Differential abundance analysis (DESeq2) revealed unique clustering of significantly differentiated ASVs (adjusted p value < 0.1) across groups with similar functional potential for N and S metabolisms (Fig. 7). Group N1 and S had the greatest number of differentially enriched ASVs (68 and 64 respectively), compared with fewer in groups N2, and N3 (35 and 38 respectively). Putative N functional metabolisms (e.g., aerobic nitrification, denitrification, and dissimilatory N-reduction) are present across all groups, but differ by taxa. Putative S functional metabolisms (e.g., S-oxidation, and S-reduction) are highly enriched in groups S and N1, dominated by a putative S-oxidizing, N-reducer (Acinetobacter) in group S. A summary of the significantly different ASVs with the highest enrichment (mean fold change) organized by N and S metabolism is discussed in Supplementary Information and Supplementary Table 1. Results presented here are focused on the dominant putative S-oxidizing, N-reducing taxa differentiated across PCA groups.

Abundance values for each ASV selected were summed by site and converted to relative abundance and transformed to z-scores for each ASV. ASV numbers identified as Acinetobacter are highlighted.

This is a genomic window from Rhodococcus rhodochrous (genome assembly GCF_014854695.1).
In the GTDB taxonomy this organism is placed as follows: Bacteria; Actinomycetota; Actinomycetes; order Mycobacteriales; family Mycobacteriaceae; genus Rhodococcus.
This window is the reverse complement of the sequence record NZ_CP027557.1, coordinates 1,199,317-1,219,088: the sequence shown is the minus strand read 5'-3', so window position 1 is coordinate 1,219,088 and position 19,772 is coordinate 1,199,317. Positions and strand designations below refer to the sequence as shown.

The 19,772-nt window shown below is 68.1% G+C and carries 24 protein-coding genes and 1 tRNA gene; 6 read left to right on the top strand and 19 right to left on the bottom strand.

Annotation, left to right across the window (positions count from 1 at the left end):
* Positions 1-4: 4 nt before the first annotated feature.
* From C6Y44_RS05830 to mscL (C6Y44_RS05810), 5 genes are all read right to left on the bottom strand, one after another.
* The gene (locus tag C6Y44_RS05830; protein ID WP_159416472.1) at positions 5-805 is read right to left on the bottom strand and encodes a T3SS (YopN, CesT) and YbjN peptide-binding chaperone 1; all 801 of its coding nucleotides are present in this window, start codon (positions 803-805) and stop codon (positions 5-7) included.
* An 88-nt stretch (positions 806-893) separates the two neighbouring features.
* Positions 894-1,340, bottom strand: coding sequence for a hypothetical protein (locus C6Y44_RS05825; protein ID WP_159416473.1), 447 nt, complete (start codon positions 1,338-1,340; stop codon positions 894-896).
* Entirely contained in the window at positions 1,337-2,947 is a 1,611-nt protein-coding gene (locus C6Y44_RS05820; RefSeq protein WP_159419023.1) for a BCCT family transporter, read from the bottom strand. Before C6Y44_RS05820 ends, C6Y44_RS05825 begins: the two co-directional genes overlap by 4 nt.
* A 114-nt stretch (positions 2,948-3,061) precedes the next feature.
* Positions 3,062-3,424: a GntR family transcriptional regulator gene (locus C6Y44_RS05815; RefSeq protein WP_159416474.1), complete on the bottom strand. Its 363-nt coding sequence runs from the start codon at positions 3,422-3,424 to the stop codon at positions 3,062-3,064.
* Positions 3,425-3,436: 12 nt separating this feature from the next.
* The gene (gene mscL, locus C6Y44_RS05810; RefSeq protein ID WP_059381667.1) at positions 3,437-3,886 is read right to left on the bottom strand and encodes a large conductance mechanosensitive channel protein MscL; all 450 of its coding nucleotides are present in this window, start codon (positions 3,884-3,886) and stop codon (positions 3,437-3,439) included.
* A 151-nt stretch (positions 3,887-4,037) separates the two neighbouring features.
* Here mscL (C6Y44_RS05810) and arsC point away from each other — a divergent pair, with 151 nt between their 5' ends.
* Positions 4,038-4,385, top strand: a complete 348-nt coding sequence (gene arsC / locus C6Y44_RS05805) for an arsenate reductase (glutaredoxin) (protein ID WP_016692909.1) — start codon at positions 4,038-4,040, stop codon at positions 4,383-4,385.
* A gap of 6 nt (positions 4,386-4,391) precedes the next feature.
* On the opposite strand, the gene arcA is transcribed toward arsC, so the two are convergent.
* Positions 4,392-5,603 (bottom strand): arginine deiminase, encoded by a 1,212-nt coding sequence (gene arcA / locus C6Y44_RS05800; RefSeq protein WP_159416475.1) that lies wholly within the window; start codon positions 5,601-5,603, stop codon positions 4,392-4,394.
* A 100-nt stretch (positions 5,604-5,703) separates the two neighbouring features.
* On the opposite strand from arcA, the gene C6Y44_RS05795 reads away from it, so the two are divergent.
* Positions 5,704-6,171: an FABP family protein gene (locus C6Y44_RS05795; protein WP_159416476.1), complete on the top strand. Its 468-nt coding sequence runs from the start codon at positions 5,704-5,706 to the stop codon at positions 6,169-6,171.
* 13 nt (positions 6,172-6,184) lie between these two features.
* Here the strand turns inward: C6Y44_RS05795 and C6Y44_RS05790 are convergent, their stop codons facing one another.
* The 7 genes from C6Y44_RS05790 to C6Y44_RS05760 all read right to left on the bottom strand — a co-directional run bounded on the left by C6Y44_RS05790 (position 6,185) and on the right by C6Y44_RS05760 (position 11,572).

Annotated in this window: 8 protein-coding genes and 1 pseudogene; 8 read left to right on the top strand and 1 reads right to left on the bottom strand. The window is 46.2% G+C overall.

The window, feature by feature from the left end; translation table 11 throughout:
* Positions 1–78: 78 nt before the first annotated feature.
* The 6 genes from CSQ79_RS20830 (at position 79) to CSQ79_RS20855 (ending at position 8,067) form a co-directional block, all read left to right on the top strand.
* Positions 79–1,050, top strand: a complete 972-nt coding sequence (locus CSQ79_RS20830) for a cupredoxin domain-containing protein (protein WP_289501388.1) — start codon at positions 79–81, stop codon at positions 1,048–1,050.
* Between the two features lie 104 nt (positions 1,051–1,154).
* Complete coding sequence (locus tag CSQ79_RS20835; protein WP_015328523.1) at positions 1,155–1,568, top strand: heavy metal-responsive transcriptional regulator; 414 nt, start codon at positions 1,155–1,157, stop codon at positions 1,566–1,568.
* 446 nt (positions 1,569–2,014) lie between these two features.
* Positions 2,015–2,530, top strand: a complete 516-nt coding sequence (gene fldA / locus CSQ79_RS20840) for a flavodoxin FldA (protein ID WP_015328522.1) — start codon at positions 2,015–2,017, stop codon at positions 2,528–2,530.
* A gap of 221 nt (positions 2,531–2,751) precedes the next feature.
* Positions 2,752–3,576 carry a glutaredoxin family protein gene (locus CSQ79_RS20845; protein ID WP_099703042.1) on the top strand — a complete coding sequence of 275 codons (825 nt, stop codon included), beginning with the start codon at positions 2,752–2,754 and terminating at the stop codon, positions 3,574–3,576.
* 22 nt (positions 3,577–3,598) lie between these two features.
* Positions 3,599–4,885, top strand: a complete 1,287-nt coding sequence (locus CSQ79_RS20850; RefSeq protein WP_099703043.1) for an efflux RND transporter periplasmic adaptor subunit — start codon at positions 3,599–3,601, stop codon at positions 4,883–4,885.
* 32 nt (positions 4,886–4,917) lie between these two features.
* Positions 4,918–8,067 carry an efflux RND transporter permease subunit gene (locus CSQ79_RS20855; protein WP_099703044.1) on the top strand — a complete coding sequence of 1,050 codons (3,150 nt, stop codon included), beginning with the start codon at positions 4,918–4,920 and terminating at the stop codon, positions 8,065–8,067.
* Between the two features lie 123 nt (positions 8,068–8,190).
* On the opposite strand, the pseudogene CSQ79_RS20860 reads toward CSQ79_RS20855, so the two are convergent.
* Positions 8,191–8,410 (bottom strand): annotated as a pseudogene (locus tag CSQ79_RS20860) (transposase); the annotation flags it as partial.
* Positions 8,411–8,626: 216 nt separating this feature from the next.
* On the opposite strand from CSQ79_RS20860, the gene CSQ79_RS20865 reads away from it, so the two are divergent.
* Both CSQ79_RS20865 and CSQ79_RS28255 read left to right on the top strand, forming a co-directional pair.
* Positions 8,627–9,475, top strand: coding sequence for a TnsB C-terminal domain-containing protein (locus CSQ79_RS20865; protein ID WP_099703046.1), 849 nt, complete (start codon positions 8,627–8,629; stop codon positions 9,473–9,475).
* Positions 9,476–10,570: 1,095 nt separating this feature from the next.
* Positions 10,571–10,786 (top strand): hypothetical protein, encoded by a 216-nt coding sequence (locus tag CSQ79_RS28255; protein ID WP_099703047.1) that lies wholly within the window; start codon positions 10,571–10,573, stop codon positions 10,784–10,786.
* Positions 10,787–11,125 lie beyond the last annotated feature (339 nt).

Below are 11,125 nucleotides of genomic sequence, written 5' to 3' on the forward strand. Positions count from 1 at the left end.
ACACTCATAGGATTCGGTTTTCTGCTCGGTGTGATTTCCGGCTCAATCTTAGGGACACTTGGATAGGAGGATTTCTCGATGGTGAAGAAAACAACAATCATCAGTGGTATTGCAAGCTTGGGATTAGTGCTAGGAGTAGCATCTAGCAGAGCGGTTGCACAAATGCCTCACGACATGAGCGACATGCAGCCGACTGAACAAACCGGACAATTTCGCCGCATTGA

Putative S-oxidation was highly enriched in group S (27 ASVs) and N1 (20 ASVs), dominated by taxa capable of both S-oxidation, and N-reducing taxa (Fig. 7; Supplementary Table 1). The highest enriched ASV in group S belonged to a putative S-oxidizing and N-reducer, genus Acinetobacter (12 ASVs). However, another putative S-oxidizing, N-reducer, Thiobacillus (3 ASVs) had the highest enrichment across all taxa in group N1. Group N2 taxa was highly enriched in Acinetobacter, but also Pseudomonas, while group N3 had unique contributions from Rhodobacter, and Dechloromonas. In addition, taxa capable of putative S-oxidation not coupled with N reduction was diverse across groups, with unique contributions in groups N1, S and N2. Group S had contributions from Sulfuricurvum (2 ASVs) and Methylobacterium-Methylorubrum (3 ASVs), compared to putative S-oxidizers in group N1 including Sulfurifustis (2 ASVs), Magnetovibrio (1 ASV), and Meiothermus (1 ASV) and contributions from Chromatiaceae (1 ASV), and Chlorobium (1 ASV) in group N2.